CIP, LCCN, PCN, PCIP – what are they and does the indie author really need them? (Part II)

There is a great deal of misinformation and misunderstanding about what Cataloguing in Publication (CIP) entails, what is or is not conferred by a Library of Congress Control Number (LCCN), the nature of the Library of Congress’s Preassigned Control Number (PCN) Program, and the for-profit Publisher Cataloguing in Publication (PCIP) services offered by freelance cataloguers. Worse still is the myth that the author whose book does not contain CIP data or a coveted LCCN cannot sell their books to libraries. This is simply untrue: all that a CIP data block Read More …

CIP, LCCN, PCN, PCIP – what are they and does the indie author really need them? (Part I)

There is a great deal of misinformation and misunderstanding about what Cataloguing in Publication (CIP) entails, what is or is not conferred by a Library of Congress Control Number (LCCN), the nature of the Library of Congress’s Preassigned Control Number (PCN) Program, and the for-profit Publisher Cataloguing in Publication (PCIP) services offered by freelance cataloguers. Worse still is the myth that the author whose book does not contain CIP data or a coveted LCCN cannot sell their books to libraries. This is simply untrue: all that a CIP data block Read More …

Five steps to reduce your editing costs

As an indie writer, chances are you’re on a tight budget, and editing can be a major expense, in some cases the biggest expense you will incur as a self-publisher. Luckily, there are ways for you to lower that bill without compromising on quality. Editors charge either by the word or the hour, but either way the more work they have to do, the more you pay. I charge by the word, but I will adjust my fee based on a sample edit of your manuscript; the worse shape it Read More …

How to avoid embarrassing errors in your manuscript

As both a writer and an editor, I often find manuscript errors created by inconsistency in mechanical conventions. Some common errors are: Chapter headings that use numbers (Chapter 1) at the start of a manuscript but then are inexplicably spelled out later on (Chapter Ten). All caps are used to illustrate a raised voice (“GET OUT!” she screamed.) in parts of the manuscript, but italics (“Get out!” she screamed.) are used elsewhere for the same effect. The author uses an en dash surrounded by spaces (“I wish you wouldn’t” – Read More …

Styles are the foundation of best book practices

Most authors who use a word processor do not use custom styles; instead, authors are in the habit of using the default Normal style and using the tab key and the formatting toolbar to customize headings and paragraphs. Unfortunately, this is a bad habit that will come to bite you later if you want to turn your manuscript into a print or ebook. It is much better practice to control the formatting of your manuscript through styles. Styles are the foundation of best book practices, in particular ebooks: when your Read More …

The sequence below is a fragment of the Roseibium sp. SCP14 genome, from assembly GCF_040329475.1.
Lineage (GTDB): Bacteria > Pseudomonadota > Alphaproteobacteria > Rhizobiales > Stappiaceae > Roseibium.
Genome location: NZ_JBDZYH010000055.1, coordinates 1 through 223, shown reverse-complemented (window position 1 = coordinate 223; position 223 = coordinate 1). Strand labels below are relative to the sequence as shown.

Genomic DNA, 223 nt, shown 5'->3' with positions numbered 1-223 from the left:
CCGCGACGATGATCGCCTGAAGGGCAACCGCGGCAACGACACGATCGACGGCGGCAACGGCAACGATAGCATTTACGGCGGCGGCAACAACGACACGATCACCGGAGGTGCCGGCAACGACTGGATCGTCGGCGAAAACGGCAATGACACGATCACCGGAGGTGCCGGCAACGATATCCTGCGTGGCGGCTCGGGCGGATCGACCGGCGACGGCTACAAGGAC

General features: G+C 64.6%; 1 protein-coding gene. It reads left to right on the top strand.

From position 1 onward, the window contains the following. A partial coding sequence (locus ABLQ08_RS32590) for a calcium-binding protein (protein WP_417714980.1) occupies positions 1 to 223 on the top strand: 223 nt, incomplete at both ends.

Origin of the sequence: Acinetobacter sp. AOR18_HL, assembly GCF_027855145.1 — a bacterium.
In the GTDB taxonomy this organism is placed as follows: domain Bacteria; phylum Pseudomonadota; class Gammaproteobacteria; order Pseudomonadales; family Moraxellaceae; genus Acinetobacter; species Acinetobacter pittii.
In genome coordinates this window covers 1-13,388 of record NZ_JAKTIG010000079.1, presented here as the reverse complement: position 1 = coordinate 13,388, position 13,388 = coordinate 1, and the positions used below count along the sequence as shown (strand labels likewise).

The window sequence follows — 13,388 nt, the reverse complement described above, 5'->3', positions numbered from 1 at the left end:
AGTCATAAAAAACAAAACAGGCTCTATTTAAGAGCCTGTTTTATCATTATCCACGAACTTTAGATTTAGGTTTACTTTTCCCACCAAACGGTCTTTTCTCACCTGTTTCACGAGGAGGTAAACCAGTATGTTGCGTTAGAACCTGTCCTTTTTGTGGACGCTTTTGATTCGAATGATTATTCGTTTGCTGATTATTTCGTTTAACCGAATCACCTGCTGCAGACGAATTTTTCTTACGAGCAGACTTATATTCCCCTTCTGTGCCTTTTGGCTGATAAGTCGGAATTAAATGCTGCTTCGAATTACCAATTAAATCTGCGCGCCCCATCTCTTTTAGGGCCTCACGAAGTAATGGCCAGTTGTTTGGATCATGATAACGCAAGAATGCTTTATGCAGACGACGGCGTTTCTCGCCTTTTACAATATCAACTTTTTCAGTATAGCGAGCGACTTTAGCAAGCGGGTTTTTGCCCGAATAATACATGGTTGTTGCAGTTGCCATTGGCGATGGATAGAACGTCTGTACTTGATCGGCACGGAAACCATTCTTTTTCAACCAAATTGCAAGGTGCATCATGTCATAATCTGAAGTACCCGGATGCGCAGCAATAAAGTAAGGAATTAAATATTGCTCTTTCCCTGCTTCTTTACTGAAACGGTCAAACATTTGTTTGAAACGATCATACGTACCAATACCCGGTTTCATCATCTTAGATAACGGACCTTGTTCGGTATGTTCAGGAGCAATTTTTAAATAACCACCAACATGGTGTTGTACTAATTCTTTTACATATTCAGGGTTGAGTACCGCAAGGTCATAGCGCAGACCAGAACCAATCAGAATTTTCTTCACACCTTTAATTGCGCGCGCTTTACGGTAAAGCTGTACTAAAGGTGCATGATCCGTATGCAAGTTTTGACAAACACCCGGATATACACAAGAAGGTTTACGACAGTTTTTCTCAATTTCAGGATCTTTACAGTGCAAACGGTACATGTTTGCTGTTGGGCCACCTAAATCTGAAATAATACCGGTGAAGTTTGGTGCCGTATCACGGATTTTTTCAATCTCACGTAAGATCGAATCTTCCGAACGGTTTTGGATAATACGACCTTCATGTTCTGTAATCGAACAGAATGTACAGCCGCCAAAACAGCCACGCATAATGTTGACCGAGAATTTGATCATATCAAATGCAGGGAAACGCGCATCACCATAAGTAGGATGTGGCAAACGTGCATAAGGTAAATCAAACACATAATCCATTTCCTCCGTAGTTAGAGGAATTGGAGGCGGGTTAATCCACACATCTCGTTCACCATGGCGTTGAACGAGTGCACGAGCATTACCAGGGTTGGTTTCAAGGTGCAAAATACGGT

Creating a custom lexicon in Word for PC

We all have certain words that we continually misspell but which are nevertheless proper words in themselves, such as typing in form instead of from. Then there are the words where multiple spellings are correct — judgement versus judgment, for example — and which thus make consistency of use difficult. One way to circumvent this problem is to build a custom lexicon that will ignore Word’s default dictionaries and treat any word you add to the lexicon as misspelled. Unfortunately for Mac users this only works in PC. The first Read More …

Kobo join the print-on-demand game — but should you play?

Many Kobo Writing Life authors recently received an invitation to take part in a beta print-on-demand program at Kobo. Not all Kobo authors received this invitation, myself included, because the program is a subcontract to the POD manufacturer Lightning Source International (LSI): if you already have print books distributed by Ingram, the print distributor and parent company of LSI/Ingram Spark, and if your print books’ ISBNs are in Kobo’s system, then there is no point in them contacting you. For this new POD service, Kobo is charging authors USD $25.00 Read More …

The Perils of Using Song Lyrics in Your Book (and how to do so anyway)

Many indie authors ask me if they can use song lyrics in their books, and if doing so constitutes fair use or if permission is required. The short answer is this: yes, you can use lyrics, doing so might or might not fall under fair use, but in the end that is irrelevant because copyright of most lyrics is aggressively defended by powerful licensing agencies who can make your life miserable if you fail to pay for permission. So forget fair use: you can’t afford it. Permission to use song Read More …

How digital printers are misleading indie authors

Print on demand (“POD”) is the buzzword of the day, and many commercial printers are losing a chunk of their business to print on demand manufacturers such as CreateSpace and Ingram Spark (Lightning Source International). The result is a plethora of short-run digital printers doing their best to masquerade as true POD printers. A short-run digital printer will often advertise themselves as print on demand, claiming that their system is such because they can print one book or a thousand “on demand,” that is, without having to set up the Read More …